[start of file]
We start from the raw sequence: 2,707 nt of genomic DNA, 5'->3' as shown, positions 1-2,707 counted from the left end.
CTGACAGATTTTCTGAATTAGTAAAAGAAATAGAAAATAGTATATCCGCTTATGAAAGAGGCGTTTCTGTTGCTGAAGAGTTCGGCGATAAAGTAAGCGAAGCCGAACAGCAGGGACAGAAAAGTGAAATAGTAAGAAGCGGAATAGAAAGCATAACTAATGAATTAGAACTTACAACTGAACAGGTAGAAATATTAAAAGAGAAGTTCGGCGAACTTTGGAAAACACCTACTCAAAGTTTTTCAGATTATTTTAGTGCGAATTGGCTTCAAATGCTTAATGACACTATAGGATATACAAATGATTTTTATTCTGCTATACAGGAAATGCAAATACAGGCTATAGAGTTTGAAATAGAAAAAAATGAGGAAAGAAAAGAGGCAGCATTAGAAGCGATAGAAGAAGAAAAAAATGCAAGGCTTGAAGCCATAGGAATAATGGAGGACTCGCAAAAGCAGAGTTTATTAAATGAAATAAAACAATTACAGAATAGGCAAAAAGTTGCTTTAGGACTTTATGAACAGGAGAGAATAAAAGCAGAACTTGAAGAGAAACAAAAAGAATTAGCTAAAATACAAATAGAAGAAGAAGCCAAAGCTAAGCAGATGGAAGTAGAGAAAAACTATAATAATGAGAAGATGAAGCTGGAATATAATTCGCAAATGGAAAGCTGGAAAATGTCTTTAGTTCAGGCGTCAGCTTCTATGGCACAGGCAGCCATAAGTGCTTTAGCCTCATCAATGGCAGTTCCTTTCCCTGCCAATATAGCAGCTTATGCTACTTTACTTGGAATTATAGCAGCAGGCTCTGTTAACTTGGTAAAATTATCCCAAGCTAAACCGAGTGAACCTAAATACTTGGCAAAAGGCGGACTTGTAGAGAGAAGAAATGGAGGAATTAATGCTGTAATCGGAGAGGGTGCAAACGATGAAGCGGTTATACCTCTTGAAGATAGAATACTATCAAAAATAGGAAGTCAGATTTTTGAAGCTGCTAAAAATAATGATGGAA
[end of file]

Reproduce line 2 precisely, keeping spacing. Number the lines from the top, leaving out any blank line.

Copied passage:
CTGACAGATTTTCTGAATTAGTAAAAGAAATAGAAAATAGTATATCCGCTTATGAAAGAGGCGTTTCTGTTGCTGAAGAGTTCGGCGATAAAGTAAGCGAAGCCGAACAGCAGGGACAGAAAAGTGAAATAGTAAGAAGCGGAATAGAAAGCATAACTAATGAATTAGAACTTACAACTGAACAGGTAGAAATATTAAAAGAGAAGTTCGGCGAACTTTGGAAAACACCTACTCAAAGTTTTTCAGATTATTTTAGTGCGAATTGGCTTCAAATGCTTAATGACACTATAGGATATACAAATGATTTTTATTCTGCTATACAGGAAATGCAAATACAGGCTATAGAGTTTGAAATAGAAAAAAATGAGGAAAGAAAAGAGGCAGCATTAGAAGCGATAGAAGAAGAAAAAAATGCAAGGCTTGAAGCCATAGGAATAATGGAGGACTCGCAAAAGCAGAGTTTATTAAATGAAATAAAACAATTACAGAATAGGCAAAAAGTTGCTTTAGGACTTTATGAACAGGAGAGAATAAAAGCAGAACTTGAAGAGAAACAAAAAGAATTAGCTAAAATACAAATAGAAGAAGAAGCCAAAGCTAAGCAGATGGAAGTAGAGAAAAACTATAATAATGAGAAGATGAAGCTGGAATATAATTCGCAAATGGAAAGCTGGAAAATGTCTTTAGTTCAGGCGTCAGCTTCTATGGCACAGGCAGCCATAAGTGCTTTAGCCTCATCAATGGCAGTTCCTTTCCCTGCCAATATAGCAGCTTATGCTACTTTACTTGGAATTATAGCAGCAGGCTCTGTTAACTTGGTAAAATTATCCCAAGCTAAACCGAGTGAACCTAAATACTTGGCAAAAGGCGGACTTGTAGAGAGAAGAAATGGAGGAATTAATGCTGTAATCGGAGAGGGTGCAAACGATGAAGCGGTTATACCTCTTGAAGATAGAATACTATCAAAAATAGGAAGTCAGATTTTTGAAGCTGCTAAAAATAATGATGGAA